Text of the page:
Posted by Russell Daniels on April 01, 2019 at 4:35 PM
It's been a busy week for Open Primaries. Here's what's going on around the country:
1. Movement in Maine. Maine has been at the forefront of political innovation and voter empowerment for decades. From its innovative ballot design enacted in the 1930s, to its model public matching funds program, to passing ranked choice voting in 2016 (and defending it from legislators in 2018), Mainers have always insisted their system serve the voters. But there is a huge missing piece. When it comes to primary elections, Maine shuts out independents, unlike their neighbors in New Hampshire and Massachusetts.
This could soon change. An effort is underway to pass legislation putting independents on equal footing with party voters. Open Primaries Maine a coalition of independent, Democrat and Republican voters, legislators, civic, business and community leaders dedicated to a simple proposition - #LetAllVotersVote - is pushing hard to pass legislation to let independents vote once and for all.
37% of registered voters in Maine are independent and shut out of the primaries, and polling has found that 80% of Mainers want a more open system.
Help spread the word! If you are from Maine - join the campaign. If you are not from Maine, please go through your rolodex and contact your friends who are. Post on Facebook and Twitter. Spread the word and make donations. The next month is critical to put pressure on the legislature to pass LD 211, "An Act To Open Maine's Primaries and Permit Unenrolled Voters To Cast Ballots in Primary Elections."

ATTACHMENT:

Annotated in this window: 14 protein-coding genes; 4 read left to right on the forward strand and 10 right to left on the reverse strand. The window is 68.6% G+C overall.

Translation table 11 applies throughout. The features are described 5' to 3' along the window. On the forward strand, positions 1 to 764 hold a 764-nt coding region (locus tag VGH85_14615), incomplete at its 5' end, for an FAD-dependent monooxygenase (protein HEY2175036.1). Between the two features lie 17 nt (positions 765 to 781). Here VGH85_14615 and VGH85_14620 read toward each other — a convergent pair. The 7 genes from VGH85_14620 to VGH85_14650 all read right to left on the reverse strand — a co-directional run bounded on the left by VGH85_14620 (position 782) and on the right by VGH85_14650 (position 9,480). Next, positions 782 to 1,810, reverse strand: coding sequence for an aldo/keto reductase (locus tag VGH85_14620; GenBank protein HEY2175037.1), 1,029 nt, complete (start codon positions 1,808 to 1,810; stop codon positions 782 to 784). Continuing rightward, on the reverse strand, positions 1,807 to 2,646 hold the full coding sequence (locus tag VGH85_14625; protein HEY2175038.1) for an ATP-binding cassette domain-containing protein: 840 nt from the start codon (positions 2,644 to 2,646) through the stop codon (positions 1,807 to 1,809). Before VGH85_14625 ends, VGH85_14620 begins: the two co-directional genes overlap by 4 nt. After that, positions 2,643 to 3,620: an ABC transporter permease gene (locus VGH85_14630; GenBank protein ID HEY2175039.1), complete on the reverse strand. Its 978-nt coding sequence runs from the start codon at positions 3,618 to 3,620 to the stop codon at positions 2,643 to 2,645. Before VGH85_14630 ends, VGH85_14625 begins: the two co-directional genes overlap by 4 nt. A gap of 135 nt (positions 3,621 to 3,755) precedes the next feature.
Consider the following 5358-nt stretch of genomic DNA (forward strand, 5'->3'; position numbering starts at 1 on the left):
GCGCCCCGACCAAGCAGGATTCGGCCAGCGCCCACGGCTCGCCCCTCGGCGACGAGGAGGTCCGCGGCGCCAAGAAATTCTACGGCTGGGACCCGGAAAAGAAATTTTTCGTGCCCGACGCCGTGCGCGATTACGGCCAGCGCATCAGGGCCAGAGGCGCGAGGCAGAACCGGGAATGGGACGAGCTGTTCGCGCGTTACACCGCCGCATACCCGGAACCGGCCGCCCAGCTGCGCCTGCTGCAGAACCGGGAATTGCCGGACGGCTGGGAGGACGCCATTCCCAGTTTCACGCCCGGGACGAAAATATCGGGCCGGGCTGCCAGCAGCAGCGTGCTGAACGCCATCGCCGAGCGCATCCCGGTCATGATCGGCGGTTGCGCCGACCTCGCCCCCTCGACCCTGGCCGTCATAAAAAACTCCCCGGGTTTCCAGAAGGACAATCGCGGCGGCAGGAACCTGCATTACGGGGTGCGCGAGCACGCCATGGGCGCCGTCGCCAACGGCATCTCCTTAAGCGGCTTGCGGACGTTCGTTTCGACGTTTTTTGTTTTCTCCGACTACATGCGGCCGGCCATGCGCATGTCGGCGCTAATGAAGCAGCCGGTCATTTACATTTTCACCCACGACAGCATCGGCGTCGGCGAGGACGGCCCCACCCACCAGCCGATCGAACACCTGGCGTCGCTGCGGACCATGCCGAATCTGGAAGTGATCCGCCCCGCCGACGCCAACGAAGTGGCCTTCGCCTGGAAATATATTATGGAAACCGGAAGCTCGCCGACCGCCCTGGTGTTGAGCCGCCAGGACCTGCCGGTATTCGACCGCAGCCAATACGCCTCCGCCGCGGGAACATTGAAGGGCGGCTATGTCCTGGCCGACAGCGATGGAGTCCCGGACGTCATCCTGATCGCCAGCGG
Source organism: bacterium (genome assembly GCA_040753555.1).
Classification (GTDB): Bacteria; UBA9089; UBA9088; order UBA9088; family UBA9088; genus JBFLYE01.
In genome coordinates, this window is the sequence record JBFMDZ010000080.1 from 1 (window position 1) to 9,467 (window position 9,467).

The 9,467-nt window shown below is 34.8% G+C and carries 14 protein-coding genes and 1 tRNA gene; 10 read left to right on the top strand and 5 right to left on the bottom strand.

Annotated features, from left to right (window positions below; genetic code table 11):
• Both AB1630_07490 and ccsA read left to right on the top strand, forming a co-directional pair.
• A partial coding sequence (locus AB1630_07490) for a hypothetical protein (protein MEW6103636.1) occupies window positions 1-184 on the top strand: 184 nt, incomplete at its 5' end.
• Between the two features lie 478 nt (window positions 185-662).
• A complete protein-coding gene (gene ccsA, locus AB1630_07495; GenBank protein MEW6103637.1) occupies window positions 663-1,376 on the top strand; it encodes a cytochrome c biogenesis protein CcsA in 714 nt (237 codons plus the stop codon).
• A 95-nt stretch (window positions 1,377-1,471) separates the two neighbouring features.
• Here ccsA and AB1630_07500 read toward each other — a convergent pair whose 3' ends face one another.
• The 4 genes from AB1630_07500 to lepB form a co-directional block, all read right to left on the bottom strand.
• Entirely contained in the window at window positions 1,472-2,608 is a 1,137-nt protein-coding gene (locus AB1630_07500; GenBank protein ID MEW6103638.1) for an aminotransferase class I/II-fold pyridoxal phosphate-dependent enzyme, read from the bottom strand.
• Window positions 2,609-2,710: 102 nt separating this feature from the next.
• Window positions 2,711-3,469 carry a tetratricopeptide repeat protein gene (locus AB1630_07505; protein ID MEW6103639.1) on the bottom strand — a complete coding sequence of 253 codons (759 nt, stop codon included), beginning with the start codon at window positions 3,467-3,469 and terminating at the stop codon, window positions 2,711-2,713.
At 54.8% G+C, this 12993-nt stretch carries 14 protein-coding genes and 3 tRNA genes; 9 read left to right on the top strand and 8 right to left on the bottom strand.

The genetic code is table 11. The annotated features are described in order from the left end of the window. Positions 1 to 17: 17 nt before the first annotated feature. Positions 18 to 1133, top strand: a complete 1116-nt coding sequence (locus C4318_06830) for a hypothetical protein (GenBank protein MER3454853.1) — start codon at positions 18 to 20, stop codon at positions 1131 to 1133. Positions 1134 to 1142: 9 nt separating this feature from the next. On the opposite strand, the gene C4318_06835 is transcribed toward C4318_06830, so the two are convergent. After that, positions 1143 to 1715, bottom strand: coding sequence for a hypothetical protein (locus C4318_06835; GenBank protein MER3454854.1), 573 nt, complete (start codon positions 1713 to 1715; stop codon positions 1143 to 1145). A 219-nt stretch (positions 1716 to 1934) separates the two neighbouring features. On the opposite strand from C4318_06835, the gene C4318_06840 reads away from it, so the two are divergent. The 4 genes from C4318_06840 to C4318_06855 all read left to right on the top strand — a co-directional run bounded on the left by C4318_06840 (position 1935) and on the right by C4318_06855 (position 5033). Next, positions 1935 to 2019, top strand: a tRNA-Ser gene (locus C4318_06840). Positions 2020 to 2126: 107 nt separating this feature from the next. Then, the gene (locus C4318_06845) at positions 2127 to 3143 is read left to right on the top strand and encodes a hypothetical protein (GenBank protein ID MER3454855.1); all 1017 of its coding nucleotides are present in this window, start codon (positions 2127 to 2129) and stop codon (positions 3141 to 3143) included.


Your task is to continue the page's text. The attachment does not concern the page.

2. Maryland Momentum Del. Brooke Lierman has introduced HB 26 to give the city of Baltimore the opportunity to adopt nonpartisan open primaries and ranked choice voting. Hearings have already been held in two committees, with OP SVP Jeremy Gruber testifying at both. Adding to the momentum, Governor Larry Hogan recently told Judy Woodruff the most important change he wants to see in Maryland is primary reform: “you wouldn’t have so much polarization. It would happen in the legislature and in Congress and more people would have to appeal across party lines, so that would be incentivized to try to work together.” Woodruff replied “that’s not popular with the national parties” to which Hogan asserted “I don’t care.” That’s telling it like it is! Open Primaries and local activists and leaders will be hosting an organizing call in late February for those interested in helping pass primary reform legislation this session. If you would like to join the Maryland working group, please send an email to email@example.com.
3.The call for open primaries continues to grow in Florida: Syndicated columnist Scott Maxwell dedicated a column to highlighting the work of Florida reformers to open the primaries to the state’s 3.5 million independent voters. He asks: "A top-two primary gives every voter a chance to vote on every candidate. What could be more democratic than that?" To stay updated on the latest news out of FL follow Florida Fair and Open Primaries HERE
- Open Primaries President John Opdycke and Spokesperson Committee member Dr. Jessie Fields on the new podcast Topping the Duopoly
- Abraham Sanchez: New Mexico needs open primaries!
- Leon Jackson: Michigan voted to end partisan gerrymandering; are partisan primaries next?